• Bingo halls now compete with and incorporate electronic and computer-based devices in their operations. These devices allow players to monitor more cards per game (as many as 50 or more) and play more games through computer-generated random ball calls. In this context, bingo in its traditional form is still being played, but at a more rapid pace. Bingo players, however, continue to demand novelty.
  • Currently, 46 of 50 states permit the play of traditional bingo. Federally, traditional bingo is classified as Class II gaming by the National Indian Gaming Commission. This includes the basic characteristics of requiring more than one participant, having a preannounced prize and pattern for a winner to complete on bingo cards sold prior to commencement of the game, a random number call and an element of competition between players. Class III gaming encompasses what are commonly known as slot machines, where players play against the machine itself. Class III gaming is universally prohibited in traditional bingo hall-type operations and is of the type conducted in casinos.
  • In response to player demand for novelty in this age of computers and electronic gaming devices, a way to give traditional bingo players “more bang for the buck” has presented the bingo industry with a dilemma. Many “bingo-styled” games played on electronic machines violate the rules of traditional bingo by failure to meet the criteria of having more than one participant or involving an element of competition between players. As a result, games of this type cannot be operated in traditional bingo hall settings without violating current state law or federal regulations.
  • The challenge thus facing traditional bingo operators is maintaining the integrity of traditional bingo while, at the same time, satisfying player novelty demand and cultivating player loyalty. The concept of Post Play Bingo described in related U.S. patent application Ser. No. 11/142,779 filed Jun. 2, 2005 is an invention which was designed, in broader terms, to address this industry challenge. Bingo-opoly is an invention which specifically effectuates the Post Play Bingo concept by incorporating its unique attributes in a revolutionary prize distribution and marketing process.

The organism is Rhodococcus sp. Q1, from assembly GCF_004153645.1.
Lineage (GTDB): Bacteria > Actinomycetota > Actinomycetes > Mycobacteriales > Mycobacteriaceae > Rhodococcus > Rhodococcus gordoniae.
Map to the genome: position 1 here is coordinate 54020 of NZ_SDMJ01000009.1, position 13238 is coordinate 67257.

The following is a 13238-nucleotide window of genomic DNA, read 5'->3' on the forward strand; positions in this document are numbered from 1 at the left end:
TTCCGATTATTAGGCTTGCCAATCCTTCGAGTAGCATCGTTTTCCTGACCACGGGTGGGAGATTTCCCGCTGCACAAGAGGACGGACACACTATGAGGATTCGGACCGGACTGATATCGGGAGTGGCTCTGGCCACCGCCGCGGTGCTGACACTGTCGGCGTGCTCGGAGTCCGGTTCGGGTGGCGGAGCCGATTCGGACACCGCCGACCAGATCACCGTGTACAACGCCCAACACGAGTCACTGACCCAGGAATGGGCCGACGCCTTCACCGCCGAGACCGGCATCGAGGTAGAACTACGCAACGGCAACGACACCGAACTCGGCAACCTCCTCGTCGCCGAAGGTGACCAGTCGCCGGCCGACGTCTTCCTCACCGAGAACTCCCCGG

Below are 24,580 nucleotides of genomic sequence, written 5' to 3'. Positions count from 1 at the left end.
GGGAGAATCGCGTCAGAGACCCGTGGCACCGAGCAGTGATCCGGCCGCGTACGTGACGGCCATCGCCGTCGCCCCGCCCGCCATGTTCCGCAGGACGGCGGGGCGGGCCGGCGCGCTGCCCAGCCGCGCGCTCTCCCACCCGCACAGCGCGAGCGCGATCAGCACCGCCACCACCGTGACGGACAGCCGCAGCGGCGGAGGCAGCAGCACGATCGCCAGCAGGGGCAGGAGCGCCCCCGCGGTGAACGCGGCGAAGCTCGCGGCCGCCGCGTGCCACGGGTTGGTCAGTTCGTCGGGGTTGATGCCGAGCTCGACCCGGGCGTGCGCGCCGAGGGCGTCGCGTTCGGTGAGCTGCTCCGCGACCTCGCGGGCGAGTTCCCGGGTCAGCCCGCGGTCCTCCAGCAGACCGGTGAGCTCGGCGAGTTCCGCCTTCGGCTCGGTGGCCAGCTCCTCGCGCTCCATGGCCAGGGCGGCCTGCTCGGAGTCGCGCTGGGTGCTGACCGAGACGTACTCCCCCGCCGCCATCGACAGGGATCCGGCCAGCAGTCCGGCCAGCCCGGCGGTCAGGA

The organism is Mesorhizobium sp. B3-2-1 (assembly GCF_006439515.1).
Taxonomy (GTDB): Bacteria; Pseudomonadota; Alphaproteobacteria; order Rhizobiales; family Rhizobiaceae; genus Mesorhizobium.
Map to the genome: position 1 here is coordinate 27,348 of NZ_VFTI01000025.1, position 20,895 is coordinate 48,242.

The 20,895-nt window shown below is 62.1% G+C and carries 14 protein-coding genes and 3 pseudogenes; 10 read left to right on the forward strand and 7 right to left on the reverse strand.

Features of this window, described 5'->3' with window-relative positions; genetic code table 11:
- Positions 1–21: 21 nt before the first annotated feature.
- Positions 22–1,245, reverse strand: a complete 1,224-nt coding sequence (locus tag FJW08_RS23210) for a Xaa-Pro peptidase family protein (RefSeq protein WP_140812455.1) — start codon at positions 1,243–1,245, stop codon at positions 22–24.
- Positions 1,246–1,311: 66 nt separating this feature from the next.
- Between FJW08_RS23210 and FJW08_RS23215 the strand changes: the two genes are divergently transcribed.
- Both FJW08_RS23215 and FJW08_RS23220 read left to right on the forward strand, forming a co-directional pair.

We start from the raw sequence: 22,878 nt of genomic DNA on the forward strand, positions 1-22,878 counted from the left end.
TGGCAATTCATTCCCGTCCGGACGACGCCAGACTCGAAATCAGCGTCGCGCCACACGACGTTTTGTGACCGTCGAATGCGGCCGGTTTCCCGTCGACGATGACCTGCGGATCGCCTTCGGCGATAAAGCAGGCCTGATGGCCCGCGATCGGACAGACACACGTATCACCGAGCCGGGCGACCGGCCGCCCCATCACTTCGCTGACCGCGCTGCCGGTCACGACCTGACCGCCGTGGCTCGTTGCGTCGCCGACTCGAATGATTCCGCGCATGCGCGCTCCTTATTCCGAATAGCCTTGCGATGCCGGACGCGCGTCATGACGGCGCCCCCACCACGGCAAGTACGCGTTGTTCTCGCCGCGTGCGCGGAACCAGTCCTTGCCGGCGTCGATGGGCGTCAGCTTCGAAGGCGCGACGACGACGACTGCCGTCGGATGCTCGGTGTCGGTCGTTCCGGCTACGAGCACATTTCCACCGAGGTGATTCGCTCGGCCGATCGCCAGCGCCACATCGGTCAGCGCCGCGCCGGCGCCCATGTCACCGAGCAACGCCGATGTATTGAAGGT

• BACKGROUND OF THE INVENTION—OBJECTS AND ADVANTAGES
  • The objects and advantages of the Bingo-opoly invention are directed toward the shortcomings of the prior art in responding to current bingo market demands in numerous ways:
  • A. The use of Bingo-opoly does not affect or alter the primary underlying and universally accepted traditional bingo game. As a result, game operators do not jeopardize the legality of their operations by offering gaming which may otherwise be prohibited.
      • B. By use of Bingo-opoly across a series of primary traditional bingo games within a bingo session, several advantages are realized:
        • 1. Player excitement is increased with the prospect of additional winnings and prize sharing, which may be progressive through the session.
        • 2. Player competition is heightened and continued across games.
        • 3. Player demand for novelty is addressed by the unique aspects of Bingo-opoly.
        • 4. Players are given incentive to play throughout the entire session.
      • C. By use of Bingo-opoly across a series of bingo sessions, several advantages are realized:
        • 1. Player excitement is increased with the prospect of additional winnings and prize sharing, which may be progressive over a series of sessions.
        • 2. Player competition is heightened between players not only within individual sessions but over a series of sessions.
        • 3. Player demand for novelty is addressed by the unique aspects of Bingo-opoly.
        • 4. Players are given incentive to return to the location offering Bingo-opoly in order to compete in ongoing add-on Bingo-opoly games and share in prizes awarded.
        • 5. Player loyalty is increased to locations offering Bingo-opoly participation across sessions.
      • D. The concept of prize sharing within Bingo-opoly, an offshoot of “good neighbor bingo,” is accepted and popular with players.
      • E. Use of Bingo-opoly acts as a forced marketing tool as players have a continuing stake in winning and prize sharing across ongoing games within individual sessions and across a series of sessions, so long as they are present at the bingo location and/or participate in ongoing primary games.
      • F. Bingo-opoly allows operators flexibility to alter prize distribution, which adds to player excitement, increases player competition and builds player loyalty to the location offering Bingo-opoly.
      • G. Flexibility in winning and prize distribution criteria allows operators to comply with unique local laws, regulations and player tastes.
      • H. Operators can increase overall player participation and revenues through use of Bingo-opoly.
      • I. The concept of Bingo-opoly is equally applicable to a paper-based primary game operation as to one utilizing electronic assistive devices.
    SUMMARY
  • Bingo-opoly is an invention by which participation and prize distribution are determined by the results of play in a primary traditional bingo game, but does not in any way alter the play of such game. The unique requirement of continuing player presence in the location and/or ongoing participation in subsequent primary games overcomes numerous deficiencies in the existing art of the bingo industry related to player demand for novelty in games, prize distribution, marketing, the cultivation of player loyalty and increasing bingo operation revenues.
  • DRAWINGS
  • The following drawings illustrate the exemplary features and various embodiments of the invention.
  • FIG. 1 illustrates the static template portion of the Bingo-opoly board which overlaps the “Property” and “Bonus Position” array depicted in FIG. 2.